2011

Press Release


A A A



Contact(s):

AICPA
Mitchell Slepian
212-596-6177
mslepian@aicpa.org

FAF
Christine Klimek
203-956-3459
clklimek@f-a-f.org

Private Company Financial Reporting Committee to meet May 5-6 in Norwalk, Connecticut 


WHAT:     
The Private Company Financial Reporting Committee (PCFRC) convened by the Financial Accounting Standards Board and the American Institute of Certified Public Accountants will meet at the FASB offices in Norwalk, Conn. to address accounting issues for U.S. private companies. The agenda is posted at PCFRC Meeting Agenda. 

The PCFRC will discuss various topics, including the following:

• Current FASB initiatives related to private company accounting

• Revenue recognition

• Goodwill impairment

• Accounting for financial instruments.

WHEN:     
May 5 & 6, 2011 

WHERE:    
FASB offices, 401 Merritt 7, Norwalk, CT  06856

WHO:       
Judy O’Dell, CPA - Chair, PCFRC              

The meeting is open to the public.  Media representatives interested in attending should contact Mitchell Slepian at 212-596-6177 or mslepian@aicpa.org or Christine Klimek at 203-956-3459 or clklimek@f-a-f.org. Those interested in observing the meeting must pre-register.

 About the Private Company Financial Reporting Committee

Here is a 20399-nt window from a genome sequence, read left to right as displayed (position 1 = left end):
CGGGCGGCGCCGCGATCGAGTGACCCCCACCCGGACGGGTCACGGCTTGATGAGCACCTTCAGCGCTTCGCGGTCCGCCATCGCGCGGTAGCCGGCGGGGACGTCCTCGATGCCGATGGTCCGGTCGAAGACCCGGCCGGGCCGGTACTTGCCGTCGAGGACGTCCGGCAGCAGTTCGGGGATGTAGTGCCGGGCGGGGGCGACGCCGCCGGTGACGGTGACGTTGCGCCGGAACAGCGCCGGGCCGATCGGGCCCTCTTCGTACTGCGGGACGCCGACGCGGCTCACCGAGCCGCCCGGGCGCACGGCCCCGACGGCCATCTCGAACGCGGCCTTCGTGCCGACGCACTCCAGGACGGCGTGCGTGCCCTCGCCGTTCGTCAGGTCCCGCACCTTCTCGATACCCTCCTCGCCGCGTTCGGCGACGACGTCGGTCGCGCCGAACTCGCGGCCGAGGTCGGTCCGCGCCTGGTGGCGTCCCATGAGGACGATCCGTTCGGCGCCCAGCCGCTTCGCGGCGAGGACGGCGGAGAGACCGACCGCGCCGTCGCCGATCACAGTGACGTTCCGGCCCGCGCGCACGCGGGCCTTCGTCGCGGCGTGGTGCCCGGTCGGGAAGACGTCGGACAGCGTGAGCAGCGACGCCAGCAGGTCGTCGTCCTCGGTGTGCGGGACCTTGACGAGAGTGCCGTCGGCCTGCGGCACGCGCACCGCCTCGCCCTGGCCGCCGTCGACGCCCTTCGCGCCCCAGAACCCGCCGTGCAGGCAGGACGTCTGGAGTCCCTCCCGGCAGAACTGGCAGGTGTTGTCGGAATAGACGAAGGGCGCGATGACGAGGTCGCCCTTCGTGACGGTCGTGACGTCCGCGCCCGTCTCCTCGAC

The Private Company Financial Reporting Committee is a joint effort by the Financial Accounting Standards Board (FASB) and the American Institute of Certified Public Accountants (AICPA) to improve the standard-setting process to better meet the needs of privately held enterprises and the users of their financial statements. The committee’s mission is to identify areas in prospective and existing standards where differences could be made for non-issuers, and then make recommendations to the FASB.

About the Financial Accounting Standards Board

Since 1973, the Financial Accounting Standards Board has been the designated organization in the private sector for establishing standards of financial accounting and reporting. Those standards govern the preparation of financial reports and are officially recognized as authoritative by the Securities and Exchange Commission and the American Institute of Certified Public Accountants. Such standards are essential to the efficient functioning of the economy because investors, creditors, auditors, and others rely on credible, transparent, and comparable financial information. For more information about the FASB, visit its website at www.fasb.org.

About AICPA

The American Institute of Certified Public Accountants (www.aicpa.org), founded in 1887, is the world’s largest association representing the accounting profession, with nearly 370,000 members in 128 countries.  AICPA members represent many areas of practice, including business and industry, public practice, government, education, and consulting; membership is also available to accounting students and CPA candidates. The AICPA sets ethical standards for the profession and U.S. auditing standards for audits of private companies, non-profit organizations, federal, state and local governments. It develops and grades the Uniform CPA Examination.

The AICPA maintains offices in New York, Washington, DC, Durham, N.C., Ewing, N.J. and Lewisville, Texas.

Media representatives are invited to visit the AICPA Press Center at www.aicpa.org/press.

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